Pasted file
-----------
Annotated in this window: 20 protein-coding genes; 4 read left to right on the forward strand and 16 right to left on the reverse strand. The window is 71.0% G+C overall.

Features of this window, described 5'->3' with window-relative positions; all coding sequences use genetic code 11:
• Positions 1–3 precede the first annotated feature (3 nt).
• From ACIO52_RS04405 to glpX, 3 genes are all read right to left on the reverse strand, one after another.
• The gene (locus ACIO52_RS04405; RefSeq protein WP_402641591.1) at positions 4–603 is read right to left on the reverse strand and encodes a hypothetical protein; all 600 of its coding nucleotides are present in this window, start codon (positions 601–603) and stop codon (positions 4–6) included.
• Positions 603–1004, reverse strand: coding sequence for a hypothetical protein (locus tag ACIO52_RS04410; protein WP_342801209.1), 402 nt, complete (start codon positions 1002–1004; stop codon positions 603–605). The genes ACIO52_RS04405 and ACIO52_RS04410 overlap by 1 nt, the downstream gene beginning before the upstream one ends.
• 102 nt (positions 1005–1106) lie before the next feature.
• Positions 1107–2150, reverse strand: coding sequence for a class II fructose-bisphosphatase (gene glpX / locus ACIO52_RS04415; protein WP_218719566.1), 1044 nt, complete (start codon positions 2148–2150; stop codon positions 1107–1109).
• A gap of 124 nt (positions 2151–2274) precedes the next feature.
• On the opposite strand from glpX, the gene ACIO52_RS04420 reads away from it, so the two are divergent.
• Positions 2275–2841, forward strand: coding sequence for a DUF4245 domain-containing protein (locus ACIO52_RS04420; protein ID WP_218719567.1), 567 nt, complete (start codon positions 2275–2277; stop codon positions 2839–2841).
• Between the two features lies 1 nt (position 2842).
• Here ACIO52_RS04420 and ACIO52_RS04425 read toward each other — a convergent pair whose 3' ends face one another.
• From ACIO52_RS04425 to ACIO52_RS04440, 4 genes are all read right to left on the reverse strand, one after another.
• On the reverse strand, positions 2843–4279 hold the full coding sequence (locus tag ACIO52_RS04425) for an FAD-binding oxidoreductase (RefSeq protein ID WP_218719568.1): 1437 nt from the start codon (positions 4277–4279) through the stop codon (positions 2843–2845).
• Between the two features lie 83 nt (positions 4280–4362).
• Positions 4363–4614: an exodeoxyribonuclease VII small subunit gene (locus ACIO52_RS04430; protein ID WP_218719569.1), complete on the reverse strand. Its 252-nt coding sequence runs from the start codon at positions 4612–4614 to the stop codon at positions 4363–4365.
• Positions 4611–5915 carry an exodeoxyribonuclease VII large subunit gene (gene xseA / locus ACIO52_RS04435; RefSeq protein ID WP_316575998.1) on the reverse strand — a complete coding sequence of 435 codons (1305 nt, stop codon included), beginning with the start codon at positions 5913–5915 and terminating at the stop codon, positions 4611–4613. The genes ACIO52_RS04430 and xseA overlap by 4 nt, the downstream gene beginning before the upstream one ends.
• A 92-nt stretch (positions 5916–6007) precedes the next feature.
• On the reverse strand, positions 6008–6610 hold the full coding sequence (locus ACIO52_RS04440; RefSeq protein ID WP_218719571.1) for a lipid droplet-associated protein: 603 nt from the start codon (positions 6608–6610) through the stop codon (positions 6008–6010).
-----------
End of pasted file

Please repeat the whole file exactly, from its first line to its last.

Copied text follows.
Annotated in this window: 20 protein-coding genes; 4 read left to right on the forward strand and 16 right to left on the reverse strand. The window is 71.0% G+C overall.

Features of this window, described 5'->3' with window-relative positions; all coding sequences use genetic code 11:
• Positions 1–3 precede the first annotated feature (3 nt).
• From ACIO52_RS04405 to glpX, 3 genes are all read right to left on the reverse strand, one after another.
• The gene (locus ACIO52_RS04405; RefSeq protein WP_402641591.1) at positions 4–603 is read right to left on the reverse strand and encodes a hypothetical protein; all 600 of its coding nucleotides are present in this window, start codon (positions 601–603) and stop codon (positions 4–6) included.
• Positions 603–1004, reverse strand: coding sequence for a hypothetical protein (locus tag ACIO52_RS04410; protein WP_342801209.1), 402 nt, complete (start codon positions 1002–1004; stop codon positions 603–605). The genes ACIO52_RS04405 and ACIO52_RS04410 overlap by 1 nt, the downstream gene beginning before the upstream one ends.
• 102 nt (positions 1005–1106) lie before the next feature.
• Positions 1107–2150, reverse strand: coding sequence for a class II fructose-bisphosphatase (gene glpX / locus ACIO52_RS04415; protein WP_218719566.1), 1044 nt, complete (start codon positions 2148–2150; stop codon positions 1107–1109).
• A gap of 124 nt (positions 2151–2274) precedes the next feature.
• On the opposite strand from glpX, the gene ACIO52_RS04420 reads away from it, so the two are divergent.
• Positions 2275–2841, forward strand: coding sequence for a DUF4245 domain-containing protein (locus ACIO52_RS04420; protein ID WP_218719567.1), 567 nt, complete (start codon positions 2275–2277; stop codon positions 2839–2841).
• Between the two features lies 1 nt (position 2842).
• Here ACIO52_RS04420 and ACIO52_RS04425 read toward each other — a convergent pair whose 3' ends face one another.
• From ACIO52_RS04425 to ACIO52_RS04440, 4 genes are all read right to left on the reverse strand, one after another.
• On the reverse strand, positions 2843–4279 hold the full coding sequence (locus tag ACIO52_RS04425) for an FAD-binding oxidoreductase (RefSeq protein ID WP_218719568.1): 1437 nt from the start codon (positions 4277–4279) through the stop codon (positions 2843–2845).
• Between the two features lie 83 nt (positions 4280–4362).
• Positions 4363–4614: an exodeoxyribonuclease VII small subunit gene (locus ACIO52_RS04430; protein ID WP_218719569.1), complete on the reverse strand. Its 252-nt coding sequence runs from the start codon at positions 4612–4614 to the stop codon at positions 4363–4365.
• Positions 4611–5915 carry an exodeoxyribonuclease VII large subunit gene (gene xseA / locus ACIO52_RS04435; RefSeq protein ID WP_316575998.1) on the reverse strand — a complete coding sequence of 435 codons (1305 nt, stop codon included), beginning with the start codon at positions 5913–5915 and terminating at the stop codon, positions 4611–4613. The genes ACIO52_RS04430 and xseA overlap by 4 nt, the downstream gene beginning before the upstream one ends.
• A 92-nt stretch (positions 5916–6007) precedes the next feature.
• On the reverse strand, positions 6008–6610 hold the full coding sequence (locus ACIO52_RS04440; RefSeq protein ID WP_218719571.1) for a lipid droplet-associated protein: 603 nt from the start codon (positions 6608–6610) through the stop codon (positions 6008–6010).